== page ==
Between festival acclaim and a new Netflix feature, Merawi Gerima is having a hell of a year. Film Daze’s Nathaniel Brimmer-Beller spoke with the writer/director ahead of the release of Residue, which is an ode to a much-loved city and a rumination on change.
Nathaniel Brimmer-Beller: The portrayal of D.C. in Residue is moving, truthful, and relatable. How do you see the subject matter of gentrification, and how did you envision the changes in D.C. when crafting the film?
Merawi Gerima: When I left D.C. in 2015 to go to film school, I was like, fuck D.C.! I was tired of it — I’d never been to the west coast. By the time I graduated, I couldn’t wait to get back to D.C.; distance makes the heart grow fonder. In 2016, I went back for the first time. I had experienced gentrification before, but I had never seen that level of change in one go. I was on 9th Street, and couldn’t find 9th Street. It was hard to deal with that emotional disturbance. I began writing the script that summer. The more people who found out about what we were doing, the more people wanted to give. Sometimes we would yank people off the street, and say “hey, do you wanna be in a movie?” or “how old is your son? Is he interested in acting?”. One woman, I asked her to be in it, and she had all her children, and next thing you know they’re all in the movie. It was a community-bred effort.
NBB: Do you see the film as more of a message or an overview regarding these subjects?
MG: It was an emotional response, I was chasing things that rang true. I wanted to tell the story of my upbringing in this community, which I fear is being eradicated. I didn’t necessarily trust myself — having been away for so long and having been educated in a system that is destroying them — to come in and not do damage despite my best intentions. I recognized the way Hollywood creates perfect agents out of us, even the most well-meaning people. So I was checking myself at every turn. That contradiction exists within the final product: Delonté (Dennis Lindsey) is the type of person who, if I had the ability, I would project into every Black community around the world. We should have gatekeepers to challenge anybody who wants to come in and tell our story from the outside — especially people with cameras. It’s such a cash cow: poor Black people, who don’t have systems in place to reject marauding filmmakers. I wish that these communities could have people who say ‘I don’t trust you. We can tell our own stories.’
NBB: There are a lot of interesting turns of phrase in the film, like “decoys”, the “Motown shit”, and how “the world is a ghetto”.
MG: The idea of the world being a ghetto comes from my own childhood fear: my mom was trying to keep us out of the neighborhood when things got crazy, and my dad would say you can’t escape it. Both my parents are filmmakers, my father is Ethiopian, my mother is African-American, but that was his take. He painted this really depressing picture for me, as a kid, as if everything about Black existence would be chaos. To an extent, he’s right — Black people everywhere are subject to these conditions — but I could see that there are other ways to live, and people do get out and that there’s something to fight for. On decoys, that was really my parents’ fear, as they would see me going down this kind of dark path, they saw the potential me becoming a statistic. My mother’s way of enticing me out of that was reminding me of my larger goals. There are plenty of people who don’t know the type of damage that they cause. White folks in D.C. are just pursuing their own happiness and interests, not knowing that the pursuit of their interests are tied directly to the oppression of Black people. If you’re wasted by one of these lowly foot soldiers of this process, your time here would have been in vain.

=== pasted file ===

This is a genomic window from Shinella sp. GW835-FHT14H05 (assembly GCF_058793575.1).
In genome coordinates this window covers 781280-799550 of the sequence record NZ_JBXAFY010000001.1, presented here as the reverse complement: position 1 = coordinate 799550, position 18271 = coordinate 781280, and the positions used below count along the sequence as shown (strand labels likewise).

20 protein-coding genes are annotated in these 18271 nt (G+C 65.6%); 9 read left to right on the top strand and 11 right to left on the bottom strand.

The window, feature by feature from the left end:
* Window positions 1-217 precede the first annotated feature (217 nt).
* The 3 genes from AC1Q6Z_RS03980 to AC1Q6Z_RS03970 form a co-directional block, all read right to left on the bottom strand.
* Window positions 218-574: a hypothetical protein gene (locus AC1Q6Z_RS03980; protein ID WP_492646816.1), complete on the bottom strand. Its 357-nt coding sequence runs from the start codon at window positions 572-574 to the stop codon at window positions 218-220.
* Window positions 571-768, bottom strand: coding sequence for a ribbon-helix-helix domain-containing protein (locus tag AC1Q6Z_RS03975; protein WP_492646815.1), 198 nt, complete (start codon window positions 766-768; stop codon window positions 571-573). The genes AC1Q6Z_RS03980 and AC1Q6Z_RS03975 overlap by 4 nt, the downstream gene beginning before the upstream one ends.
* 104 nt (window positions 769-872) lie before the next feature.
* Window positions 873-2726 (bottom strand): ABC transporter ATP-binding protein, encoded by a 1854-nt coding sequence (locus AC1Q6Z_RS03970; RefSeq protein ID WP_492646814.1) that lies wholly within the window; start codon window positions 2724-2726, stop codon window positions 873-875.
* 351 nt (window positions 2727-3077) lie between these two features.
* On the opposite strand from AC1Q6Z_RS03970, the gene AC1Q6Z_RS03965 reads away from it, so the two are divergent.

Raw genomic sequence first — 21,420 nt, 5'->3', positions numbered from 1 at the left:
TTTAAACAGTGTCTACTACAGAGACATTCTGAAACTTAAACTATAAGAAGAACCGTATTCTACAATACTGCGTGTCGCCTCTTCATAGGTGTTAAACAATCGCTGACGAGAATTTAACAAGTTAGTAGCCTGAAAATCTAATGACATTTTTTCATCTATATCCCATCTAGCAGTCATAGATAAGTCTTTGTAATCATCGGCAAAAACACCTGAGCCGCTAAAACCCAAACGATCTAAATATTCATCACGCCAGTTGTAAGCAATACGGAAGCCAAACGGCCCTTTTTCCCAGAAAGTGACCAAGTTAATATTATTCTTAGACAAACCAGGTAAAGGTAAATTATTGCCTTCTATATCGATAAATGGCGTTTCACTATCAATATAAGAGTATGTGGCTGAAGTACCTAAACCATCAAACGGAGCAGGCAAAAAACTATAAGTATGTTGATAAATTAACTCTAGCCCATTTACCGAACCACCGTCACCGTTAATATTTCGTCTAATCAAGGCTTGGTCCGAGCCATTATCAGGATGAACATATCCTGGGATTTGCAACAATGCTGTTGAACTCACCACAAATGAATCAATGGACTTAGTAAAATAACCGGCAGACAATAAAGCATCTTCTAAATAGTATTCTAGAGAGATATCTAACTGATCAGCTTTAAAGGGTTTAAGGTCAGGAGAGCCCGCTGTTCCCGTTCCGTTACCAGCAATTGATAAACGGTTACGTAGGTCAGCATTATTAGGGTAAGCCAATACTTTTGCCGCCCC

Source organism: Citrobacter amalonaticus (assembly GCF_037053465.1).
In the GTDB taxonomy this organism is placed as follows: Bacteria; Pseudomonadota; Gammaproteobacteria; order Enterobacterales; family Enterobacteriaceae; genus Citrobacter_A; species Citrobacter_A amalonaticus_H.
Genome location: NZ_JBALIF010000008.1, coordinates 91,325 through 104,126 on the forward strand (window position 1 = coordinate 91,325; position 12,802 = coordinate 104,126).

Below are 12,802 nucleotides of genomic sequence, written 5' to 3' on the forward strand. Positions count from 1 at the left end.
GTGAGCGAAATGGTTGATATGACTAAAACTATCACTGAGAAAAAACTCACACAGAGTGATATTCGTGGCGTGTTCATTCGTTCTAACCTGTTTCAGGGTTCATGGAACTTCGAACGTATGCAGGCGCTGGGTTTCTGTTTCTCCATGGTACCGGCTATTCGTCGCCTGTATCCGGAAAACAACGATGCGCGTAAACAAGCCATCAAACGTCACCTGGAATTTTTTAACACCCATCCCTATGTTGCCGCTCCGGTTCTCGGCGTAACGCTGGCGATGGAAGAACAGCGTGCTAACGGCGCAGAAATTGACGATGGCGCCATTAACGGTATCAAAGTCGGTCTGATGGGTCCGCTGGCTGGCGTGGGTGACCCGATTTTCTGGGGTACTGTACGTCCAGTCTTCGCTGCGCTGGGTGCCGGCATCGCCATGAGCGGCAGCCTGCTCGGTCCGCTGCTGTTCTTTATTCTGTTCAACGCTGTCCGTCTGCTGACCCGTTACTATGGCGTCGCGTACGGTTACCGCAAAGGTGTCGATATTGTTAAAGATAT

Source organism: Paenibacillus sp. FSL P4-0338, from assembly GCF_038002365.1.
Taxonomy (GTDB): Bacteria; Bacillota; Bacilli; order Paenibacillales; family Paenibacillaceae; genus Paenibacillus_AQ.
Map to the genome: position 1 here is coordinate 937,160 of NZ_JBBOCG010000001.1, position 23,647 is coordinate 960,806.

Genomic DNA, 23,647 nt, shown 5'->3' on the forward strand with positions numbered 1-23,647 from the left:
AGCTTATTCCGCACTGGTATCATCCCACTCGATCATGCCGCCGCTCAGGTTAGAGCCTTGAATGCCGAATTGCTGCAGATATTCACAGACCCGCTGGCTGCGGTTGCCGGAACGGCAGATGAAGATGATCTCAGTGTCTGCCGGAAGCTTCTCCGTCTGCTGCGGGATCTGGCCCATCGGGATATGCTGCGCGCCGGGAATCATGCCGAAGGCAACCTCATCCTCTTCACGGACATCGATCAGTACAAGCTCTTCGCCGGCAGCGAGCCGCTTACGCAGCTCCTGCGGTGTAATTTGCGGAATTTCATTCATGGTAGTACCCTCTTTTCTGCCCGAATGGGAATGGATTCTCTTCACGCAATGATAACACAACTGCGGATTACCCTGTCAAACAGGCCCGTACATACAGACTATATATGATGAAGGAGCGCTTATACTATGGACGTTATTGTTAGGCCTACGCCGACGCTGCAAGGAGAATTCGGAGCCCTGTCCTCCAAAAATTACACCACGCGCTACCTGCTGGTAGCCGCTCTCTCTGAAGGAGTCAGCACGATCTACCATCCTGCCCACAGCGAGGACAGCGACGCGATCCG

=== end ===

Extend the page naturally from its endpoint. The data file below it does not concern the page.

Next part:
NBB: How about the concept of residue?
MG: Residue is about what’s left behind. But more so, it’s about how Black people don’t leave behind much: Black people don’t leave behind Rolls-Royces, mansions, funds. They leave behind a watch, a table, a beat-up car. It’s hard to apply high-falutin’ terms like legacy to something like that. The idea here is, despite existing in a hostile place, the fact they do leave these things behind is a miracle. This ‘residue,’ which is a term applicable to the smearing that slugs leave behind, is also applicable to everyday people who existed against all odds.
NBB: Were your father’s (Haile Gerima) films, especially Bush Mama, a frame of reference for Residue?
MG: That’s the heart of it — I’m nothing if not a continuation of what my parents built and continue to build. It’s impossible to fully understand my work without also knowing my parents’ work. I’m a product of my parents and their style of filmmaking. As I was writing, I had the soundtrack of Bush Mama playing — it’s that deep. My father has been editing a film he’s worked on for the past twenty years, on the Italian invasion of Ethiopia. I’m in Sankofa, our bookstore, in my corner editing my stuff and he’s in the room working on his. Through osmosis, the editing style is kindred.
Residue is available to watch now on Netflix.